The Competitive Benefit Of A Culture Of Learning
The investment in becoming a learning organization with a strong learning culture is not just about the bottom line, of course. The benefits your employees will see will help build you a more competitive business—certainly from a talent development perspective.
According to the LinkedIn Learning course The Future of Workplace Learning, each year more employees say their learning opportunities are important metrics in employee satisfaction.
For millennials, learning opportunities at a company are now the top metric in their likelihood to stay at a company. A PwC study found the same, that “the current workforce is more motivated by personal and professional growth than they are by earning more money.”
This idea of learning cultures as a piece of your employee engagement and employee retention strategy is not fiction. The research shows this is an absolute correlation.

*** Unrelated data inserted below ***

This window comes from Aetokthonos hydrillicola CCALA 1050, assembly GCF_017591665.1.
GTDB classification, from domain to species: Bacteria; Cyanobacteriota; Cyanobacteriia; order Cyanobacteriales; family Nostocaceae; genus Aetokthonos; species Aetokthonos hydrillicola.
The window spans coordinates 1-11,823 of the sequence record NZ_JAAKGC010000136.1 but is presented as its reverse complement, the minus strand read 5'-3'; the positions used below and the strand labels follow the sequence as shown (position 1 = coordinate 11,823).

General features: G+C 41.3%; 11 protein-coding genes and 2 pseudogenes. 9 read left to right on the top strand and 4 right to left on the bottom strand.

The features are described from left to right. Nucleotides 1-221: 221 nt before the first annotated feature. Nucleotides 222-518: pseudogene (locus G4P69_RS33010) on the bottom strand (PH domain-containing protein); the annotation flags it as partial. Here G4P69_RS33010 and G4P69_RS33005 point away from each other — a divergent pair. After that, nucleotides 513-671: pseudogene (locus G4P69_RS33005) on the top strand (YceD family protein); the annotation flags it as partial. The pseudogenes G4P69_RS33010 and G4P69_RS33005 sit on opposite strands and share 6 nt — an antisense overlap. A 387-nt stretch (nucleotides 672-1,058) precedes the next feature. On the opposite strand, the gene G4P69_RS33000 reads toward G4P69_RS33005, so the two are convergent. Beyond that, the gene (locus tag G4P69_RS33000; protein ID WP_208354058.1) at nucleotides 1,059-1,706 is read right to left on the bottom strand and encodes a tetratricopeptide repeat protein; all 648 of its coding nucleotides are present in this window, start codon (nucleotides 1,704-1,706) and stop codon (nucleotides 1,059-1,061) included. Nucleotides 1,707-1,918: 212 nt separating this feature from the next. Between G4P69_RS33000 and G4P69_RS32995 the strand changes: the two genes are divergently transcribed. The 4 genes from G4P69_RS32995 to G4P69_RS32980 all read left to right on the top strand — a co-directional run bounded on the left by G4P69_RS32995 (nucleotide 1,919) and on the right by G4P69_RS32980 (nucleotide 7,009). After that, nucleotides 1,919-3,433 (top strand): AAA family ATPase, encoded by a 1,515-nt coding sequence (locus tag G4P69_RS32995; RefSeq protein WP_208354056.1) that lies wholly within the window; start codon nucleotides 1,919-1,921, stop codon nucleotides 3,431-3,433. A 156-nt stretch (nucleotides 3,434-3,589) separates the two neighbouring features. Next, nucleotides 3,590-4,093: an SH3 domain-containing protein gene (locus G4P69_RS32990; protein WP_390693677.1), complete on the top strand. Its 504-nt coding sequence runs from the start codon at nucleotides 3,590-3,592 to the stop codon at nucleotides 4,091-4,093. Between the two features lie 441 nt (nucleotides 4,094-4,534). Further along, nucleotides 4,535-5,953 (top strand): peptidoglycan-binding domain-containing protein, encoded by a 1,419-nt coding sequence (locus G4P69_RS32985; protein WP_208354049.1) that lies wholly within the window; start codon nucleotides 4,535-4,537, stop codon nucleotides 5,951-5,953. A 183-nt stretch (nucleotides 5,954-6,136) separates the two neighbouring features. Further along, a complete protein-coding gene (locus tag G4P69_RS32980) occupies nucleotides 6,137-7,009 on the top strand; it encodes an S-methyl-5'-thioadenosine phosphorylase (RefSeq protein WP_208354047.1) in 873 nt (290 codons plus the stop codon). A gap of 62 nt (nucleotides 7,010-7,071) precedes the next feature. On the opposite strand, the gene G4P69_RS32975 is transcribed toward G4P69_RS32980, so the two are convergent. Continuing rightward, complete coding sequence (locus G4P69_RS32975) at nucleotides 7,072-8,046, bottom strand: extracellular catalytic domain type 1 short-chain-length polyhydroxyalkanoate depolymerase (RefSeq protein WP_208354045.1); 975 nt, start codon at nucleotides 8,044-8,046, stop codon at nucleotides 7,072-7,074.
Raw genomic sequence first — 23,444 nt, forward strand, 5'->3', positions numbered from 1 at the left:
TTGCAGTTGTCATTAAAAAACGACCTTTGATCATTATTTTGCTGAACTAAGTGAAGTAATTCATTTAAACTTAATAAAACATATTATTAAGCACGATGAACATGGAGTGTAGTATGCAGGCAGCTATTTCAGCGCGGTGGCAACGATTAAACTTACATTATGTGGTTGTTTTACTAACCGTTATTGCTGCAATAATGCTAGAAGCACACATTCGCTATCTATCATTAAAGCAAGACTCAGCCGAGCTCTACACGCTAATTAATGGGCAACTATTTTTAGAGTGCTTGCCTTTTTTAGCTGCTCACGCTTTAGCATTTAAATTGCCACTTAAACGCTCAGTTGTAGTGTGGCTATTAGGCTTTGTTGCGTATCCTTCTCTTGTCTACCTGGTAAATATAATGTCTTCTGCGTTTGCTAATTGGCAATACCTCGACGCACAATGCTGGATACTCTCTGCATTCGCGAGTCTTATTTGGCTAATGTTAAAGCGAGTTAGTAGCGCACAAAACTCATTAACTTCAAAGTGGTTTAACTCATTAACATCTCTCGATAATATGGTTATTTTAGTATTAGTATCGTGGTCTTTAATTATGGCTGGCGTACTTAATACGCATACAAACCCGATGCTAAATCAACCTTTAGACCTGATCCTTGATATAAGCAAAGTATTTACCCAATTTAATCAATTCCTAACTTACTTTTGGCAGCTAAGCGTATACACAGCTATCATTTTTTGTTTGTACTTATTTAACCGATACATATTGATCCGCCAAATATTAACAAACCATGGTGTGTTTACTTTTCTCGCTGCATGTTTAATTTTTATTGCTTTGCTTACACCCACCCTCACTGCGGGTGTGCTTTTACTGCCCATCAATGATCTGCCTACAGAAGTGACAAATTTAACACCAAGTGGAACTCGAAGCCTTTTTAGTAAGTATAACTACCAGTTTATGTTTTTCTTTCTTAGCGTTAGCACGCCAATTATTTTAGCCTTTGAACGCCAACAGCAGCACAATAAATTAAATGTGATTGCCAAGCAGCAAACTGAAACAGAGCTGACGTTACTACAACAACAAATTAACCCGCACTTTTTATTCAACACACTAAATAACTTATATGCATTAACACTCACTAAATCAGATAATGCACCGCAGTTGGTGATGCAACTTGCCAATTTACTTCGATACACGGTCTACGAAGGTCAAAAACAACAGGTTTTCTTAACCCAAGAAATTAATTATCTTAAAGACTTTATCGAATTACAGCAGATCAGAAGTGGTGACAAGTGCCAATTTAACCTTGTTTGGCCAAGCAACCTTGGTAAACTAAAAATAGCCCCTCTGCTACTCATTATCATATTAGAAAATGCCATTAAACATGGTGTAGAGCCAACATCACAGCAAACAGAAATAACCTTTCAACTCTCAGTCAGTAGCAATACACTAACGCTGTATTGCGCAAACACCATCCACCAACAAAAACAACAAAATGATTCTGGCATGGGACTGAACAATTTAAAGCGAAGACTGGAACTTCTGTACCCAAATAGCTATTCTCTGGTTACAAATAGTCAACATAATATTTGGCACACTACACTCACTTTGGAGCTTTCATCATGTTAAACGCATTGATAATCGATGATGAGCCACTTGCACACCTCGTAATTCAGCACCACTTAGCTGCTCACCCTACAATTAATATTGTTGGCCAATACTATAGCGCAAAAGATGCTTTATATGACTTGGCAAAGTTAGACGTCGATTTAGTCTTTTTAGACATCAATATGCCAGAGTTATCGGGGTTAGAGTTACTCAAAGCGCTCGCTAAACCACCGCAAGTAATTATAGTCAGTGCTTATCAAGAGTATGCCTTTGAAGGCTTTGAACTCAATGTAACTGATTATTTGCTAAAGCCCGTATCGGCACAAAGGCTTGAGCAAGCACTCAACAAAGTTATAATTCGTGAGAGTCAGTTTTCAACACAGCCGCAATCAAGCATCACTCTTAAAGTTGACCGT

Why is this? Perhaps employees themselves see the need for re-skilling and learning a new skill every now and then. We know that experts are telling us that many core job skills will need to be adjusted in just two short years. That’s not even mentioning the deluge of new technology we see every month.
Simply put: employees who aren’t getting the help they need to build new skills are ready to step out the door.
This shows up in employee engagement research, usually through employee voice surveys or something similar. And companies keen on understanding their own talent and skills gaps are taking notice—another reason we at LinkedIn Learning work so closely with Glint, another LinkedIn acquisition.
As a leader, you can increase an employee’s learning time with far less cost than it would take to replace that person. In fact, according to ATD, surveyed organizations only spent about $1,100 per employee on their learning activity for a year.